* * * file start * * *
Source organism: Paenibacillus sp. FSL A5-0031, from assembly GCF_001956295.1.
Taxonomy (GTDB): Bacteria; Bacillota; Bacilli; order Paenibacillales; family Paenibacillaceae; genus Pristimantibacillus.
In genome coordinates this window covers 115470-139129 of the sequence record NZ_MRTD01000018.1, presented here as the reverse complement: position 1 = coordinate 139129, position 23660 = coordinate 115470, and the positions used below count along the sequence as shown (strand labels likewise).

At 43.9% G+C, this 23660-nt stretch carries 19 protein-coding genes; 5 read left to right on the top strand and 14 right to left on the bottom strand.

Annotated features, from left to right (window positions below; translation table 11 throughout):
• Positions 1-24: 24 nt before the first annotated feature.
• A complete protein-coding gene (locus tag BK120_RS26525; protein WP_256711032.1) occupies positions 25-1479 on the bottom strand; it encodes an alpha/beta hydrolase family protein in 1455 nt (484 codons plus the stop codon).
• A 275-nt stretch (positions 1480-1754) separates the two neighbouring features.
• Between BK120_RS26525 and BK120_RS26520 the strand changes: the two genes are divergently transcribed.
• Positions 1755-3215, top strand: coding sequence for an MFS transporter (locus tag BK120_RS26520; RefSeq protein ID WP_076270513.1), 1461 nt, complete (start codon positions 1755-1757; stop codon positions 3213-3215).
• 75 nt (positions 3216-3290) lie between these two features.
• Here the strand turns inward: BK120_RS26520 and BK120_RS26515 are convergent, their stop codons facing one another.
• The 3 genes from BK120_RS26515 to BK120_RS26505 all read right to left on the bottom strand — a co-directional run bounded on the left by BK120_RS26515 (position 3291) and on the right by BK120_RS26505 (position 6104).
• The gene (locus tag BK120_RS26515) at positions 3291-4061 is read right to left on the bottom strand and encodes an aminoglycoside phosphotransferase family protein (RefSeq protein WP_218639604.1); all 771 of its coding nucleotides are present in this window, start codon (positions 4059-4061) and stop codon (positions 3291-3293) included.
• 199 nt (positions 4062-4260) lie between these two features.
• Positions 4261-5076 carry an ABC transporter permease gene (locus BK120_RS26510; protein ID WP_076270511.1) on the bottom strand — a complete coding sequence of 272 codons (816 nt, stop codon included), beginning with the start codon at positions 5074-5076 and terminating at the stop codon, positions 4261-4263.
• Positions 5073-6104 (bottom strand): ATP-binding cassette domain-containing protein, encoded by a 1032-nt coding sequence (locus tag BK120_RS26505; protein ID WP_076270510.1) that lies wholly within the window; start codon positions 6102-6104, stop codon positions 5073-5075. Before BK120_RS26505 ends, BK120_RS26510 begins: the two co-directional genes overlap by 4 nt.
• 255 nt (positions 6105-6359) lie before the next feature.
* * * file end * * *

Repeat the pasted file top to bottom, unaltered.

Source organism: Paenibacillus sp. FSL A5-0031, from assembly GCF_001956295.1.
Taxonomy (GTDB): Bacteria; Bacillota; Bacilli; order Paenibacillales; family Paenibacillaceae; genus Pristimantibacillus.
In genome coordinates this window covers 115470-139129 of the sequence record NZ_MRTD01000018.1, presented here as the reverse complement: position 1 = coordinate 139129, position 23660 = coordinate 115470, and the positions used below count along the sequence as shown (strand labels likewise).

At 43.9% G+C, this 23660-nt stretch carries 19 protein-coding genes; 5 read left to right on the top strand and 14 right to left on the bottom strand.

Annotated features, from left to right (window positions below; translation table 11 throughout):
• Positions 1-24: 24 nt before the first annotated feature.
• A complete protein-coding gene (locus tag BK120_RS26525; protein WP_256711032.1) occupies positions 25-1479 on the bottom strand; it encodes an alpha/beta hydrolase family protein in 1455 nt (484 codons plus the stop codon).
• A 275-nt stretch (positions 1480-1754) separates the two neighbouring features.
• Between BK120_RS26525 and BK120_RS26520 the strand changes: the two genes are divergently transcribed.
• Positions 1755-3215, top strand: coding sequence for an MFS transporter (locus tag BK120_RS26520; RefSeq protein ID WP_076270513.1), 1461 nt, complete (start codon positions 1755-1757; stop codon positions 3213-3215).
• 75 nt (positions 3216-3290) lie between these two features.
• Here the strand turns inward: BK120_RS26520 and BK120_RS26515 are convergent, their stop codons facing one another.
• The 3 genes from BK120_RS26515 to BK120_RS26505 all read right to left on the bottom strand — a co-directional run bounded on the left by BK120_RS26515 (position 3291) and on the right by BK120_RS26505 (position 6104).
• The gene (locus tag BK120_RS26515) at positions 3291-4061 is read right to left on the bottom strand and encodes an aminoglycoside phosphotransferase family protein (RefSeq protein WP_218639604.1); all 771 of its coding nucleotides are present in this window, start codon (positions 4059-4061) and stop codon (positions 3291-3293) included.
• 199 nt (positions 4062-4260) lie between these two features.
• Positions 4261-5076 carry an ABC transporter permease gene (locus BK120_RS26510; protein ID WP_076270511.1) on the bottom strand — a complete coding sequence of 272 codons (816 nt, stop codon included), beginning with the start codon at positions 5074-5076 and terminating at the stop codon, positions 4261-4263.
• Positions 5073-6104 (bottom strand): ATP-binding cassette domain-containing protein, encoded by a 1032-nt coding sequence (locus tag BK120_RS26505; protein ID WP_076270510.1) that lies wholly within the window; start codon positions 6102-6104, stop codon positions 5073-5075. Before BK120_RS26505 ends, BK120_RS26510 begins: the two co-directional genes overlap by 4 nt.
• 255 nt (positions 6105-6359) lie before the next feature.